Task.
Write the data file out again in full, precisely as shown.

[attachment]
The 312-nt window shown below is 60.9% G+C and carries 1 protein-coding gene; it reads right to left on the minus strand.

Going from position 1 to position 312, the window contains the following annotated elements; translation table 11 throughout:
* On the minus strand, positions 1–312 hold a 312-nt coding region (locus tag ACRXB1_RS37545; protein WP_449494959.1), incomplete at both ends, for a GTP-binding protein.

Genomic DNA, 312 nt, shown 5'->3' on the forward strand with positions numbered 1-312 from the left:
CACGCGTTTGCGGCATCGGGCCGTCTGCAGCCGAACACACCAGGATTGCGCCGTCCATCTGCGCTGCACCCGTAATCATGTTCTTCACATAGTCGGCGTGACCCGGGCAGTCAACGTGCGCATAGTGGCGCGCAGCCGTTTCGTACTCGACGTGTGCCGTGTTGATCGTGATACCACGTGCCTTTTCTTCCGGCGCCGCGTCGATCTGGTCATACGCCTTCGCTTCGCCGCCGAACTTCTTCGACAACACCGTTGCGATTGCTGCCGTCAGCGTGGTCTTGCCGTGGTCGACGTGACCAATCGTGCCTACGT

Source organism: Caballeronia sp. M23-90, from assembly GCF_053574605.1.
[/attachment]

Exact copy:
The 312-nt window shown below is 60.9% G+C and carries 1 protein-coding gene; it reads right to left on the minus strand.

Going from position 1 to position 312, the window contains the following annotated elements; translation table 11 throughout:
* On the minus strand, positions 1–312 hold a 312-nt coding region (locus tag ACRXB1_RS37545; protein WP_449494959.1), incomplete at both ends, for a GTP-binding protein.

Genomic DNA, 312 nt, shown 5'->3' on the forward strand with positions numbered 1-312 from the left:
CACGCGTTTGCGGCATCGGGCCGTCTGCAGCCGAACACACCAGGATTGCGCCGTCCATCTGCGCTGCACCCGTAATCATGTTCTTCACATAGTCGGCGTGACCCGGGCAGTCAACGTGCGCATAGTGGCGCGCAGCCGTTTCGTACTCGACGTGTGCCGTGTTGATCGTGATACCACGTGCCTTTTCTTCCGGCGCCGCGTCGATCTGGTCATACGCCTTCGCTTCGCCGCCGAACTTCTTCGACAACACCGTTGCGATTGCTGCCGTCAGCGTGGTCTTGCCGTGGTCGACGTGACCAATCGTGCCTACGT

Source organism: Caballeronia sp. M23-90, from assembly GCF_053574605.1.